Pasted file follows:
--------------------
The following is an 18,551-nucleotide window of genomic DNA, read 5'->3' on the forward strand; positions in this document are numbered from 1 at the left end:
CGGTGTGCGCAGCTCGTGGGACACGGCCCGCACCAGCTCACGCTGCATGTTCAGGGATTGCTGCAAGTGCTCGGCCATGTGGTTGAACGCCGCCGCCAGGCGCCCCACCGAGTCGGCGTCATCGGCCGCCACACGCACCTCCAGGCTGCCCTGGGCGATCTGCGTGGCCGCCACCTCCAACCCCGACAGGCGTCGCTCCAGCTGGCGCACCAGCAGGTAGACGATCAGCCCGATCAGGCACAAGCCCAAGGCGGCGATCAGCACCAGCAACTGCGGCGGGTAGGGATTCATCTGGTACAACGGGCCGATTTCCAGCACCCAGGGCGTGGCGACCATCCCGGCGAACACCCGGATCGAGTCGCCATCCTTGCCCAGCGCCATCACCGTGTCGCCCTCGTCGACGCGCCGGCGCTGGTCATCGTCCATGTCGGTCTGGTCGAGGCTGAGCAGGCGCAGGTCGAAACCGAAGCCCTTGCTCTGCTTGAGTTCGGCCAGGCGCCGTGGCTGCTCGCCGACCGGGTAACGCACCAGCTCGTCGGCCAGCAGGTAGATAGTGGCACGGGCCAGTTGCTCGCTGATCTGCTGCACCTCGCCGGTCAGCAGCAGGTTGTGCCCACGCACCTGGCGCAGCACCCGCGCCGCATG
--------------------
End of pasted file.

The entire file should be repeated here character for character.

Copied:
The following is an 18,551-nucleotide window of genomic DNA, read 5'->3' on the forward strand; positions in this document are numbered from 1 at the left end:
CGGTGTGCGCAGCTCGTGGGACACGGCCCGCACCAGCTCACGCTGCATGTTCAGGGATTGCTGCAAGTGCTCGGCCATGTGGTTGAACGCCGCCGCCAGGCGCCCCACCGAGTCGGCGTCATCGGCCGCCACACGCACCTCCAGGCTGCCCTGGGCGATCTGCGTGGCCGCCACCTCCAACCCCGACAGGCGTCGCTCCAGCTGGCGCACCAGCAGGTAGACGATCAGCCCGATCAGGCACAAGCCCAAGGCGGCGATCAGCACCAGCAACTGCGGCGGGTAGGGATTCATCTGGTACAACGGGCCGATTTCCAGCACCCAGGGCGTGGCGACCATCCCGGCGAACACCCGGATCGAGTCGCCATCCTTGCCCAGCGCCATCACCGTGTCGCCCTCGTCGACGCGCCGGCGCTGGTCATCGTCCATGTCGGTCTGGTCGAGGCTGAGCAGGCGCAGGTCGAAACCGAAGCCCTTGCTCTGCTTGAGTTCGGCCAGGCGCCGTGGCTGCTCGCCGACCGGGTAACGCACCAGCTCGTCGGCCAGCAGGTAGATAGTGGCACGGGCCAGTTGCTCGCTGATCTGCTGCACCTCGCCGGTCAGCAGCAGGTTGTGCCCACGCACCTGGCGCAGCACCCGCGCCGCATG